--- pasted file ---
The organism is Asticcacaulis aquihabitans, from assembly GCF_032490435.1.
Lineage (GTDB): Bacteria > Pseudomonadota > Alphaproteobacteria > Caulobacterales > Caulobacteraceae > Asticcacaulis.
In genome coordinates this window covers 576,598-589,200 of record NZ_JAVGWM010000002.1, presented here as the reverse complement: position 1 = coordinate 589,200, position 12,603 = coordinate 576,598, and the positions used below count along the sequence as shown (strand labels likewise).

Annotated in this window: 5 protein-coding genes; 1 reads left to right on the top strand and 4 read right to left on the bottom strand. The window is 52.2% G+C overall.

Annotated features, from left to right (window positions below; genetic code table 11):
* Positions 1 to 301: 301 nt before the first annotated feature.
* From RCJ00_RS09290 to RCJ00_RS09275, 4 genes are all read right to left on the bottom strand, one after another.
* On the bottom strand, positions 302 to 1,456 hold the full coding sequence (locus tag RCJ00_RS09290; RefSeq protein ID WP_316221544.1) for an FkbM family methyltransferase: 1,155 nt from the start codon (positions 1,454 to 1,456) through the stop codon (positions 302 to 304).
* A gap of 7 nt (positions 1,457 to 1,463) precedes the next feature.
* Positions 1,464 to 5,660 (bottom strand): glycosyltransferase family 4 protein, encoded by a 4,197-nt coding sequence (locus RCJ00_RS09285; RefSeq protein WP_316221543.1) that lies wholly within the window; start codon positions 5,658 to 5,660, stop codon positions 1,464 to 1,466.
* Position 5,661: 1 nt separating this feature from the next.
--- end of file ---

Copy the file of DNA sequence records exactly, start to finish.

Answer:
The organism is Asticcacaulis aquihabitans, from assembly GCF_032490435.1.
Lineage (GTDB): Bacteria > Pseudomonadota > Alphaproteobacteria > Caulobacterales > Caulobacteraceae > Asticcacaulis.
In genome coordinates this window covers 576,598-589,200 of record NZ_JAVGWM010000002.1, presented here as the reverse complement: position 1 = coordinate 589,200, position 12,603 = coordinate 576,598, and the positions used below count along the sequence as shown (strand labels likewise).

Annotated in this window: 5 protein-coding genes; 1 reads left to right on the top strand and 4 read right to left on the bottom strand. The window is 52.2% G+C overall.

Annotated features, from left to right (window positions below; genetic code table 11):
* Positions 1 to 301: 301 nt before the first annotated feature.
* From RCJ00_RS09290 to RCJ00_RS09275, 4 genes are all read right to left on the bottom strand, one after another.
* On the bottom strand, positions 302 to 1,456 hold the full coding sequence (locus tag RCJ00_RS09290; RefSeq protein ID WP_316221544.1) for an FkbM family methyltransferase: 1,155 nt from the start codon (positions 1,454 to 1,456) through the stop codon (positions 302 to 304).
* A gap of 7 nt (positions 1,457 to 1,463) precedes the next feature.
* Positions 1,464 to 5,660 (bottom strand): glycosyltransferase family 4 protein, encoded by a 4,197-nt coding sequence (locus RCJ00_RS09285; RefSeq protein WP_316221543.1) that lies wholly within the window; start codon positions 5,658 to 5,660, stop codon positions 1,464 to 1,466.
* Position 5,661: 1 nt separating this feature from the next.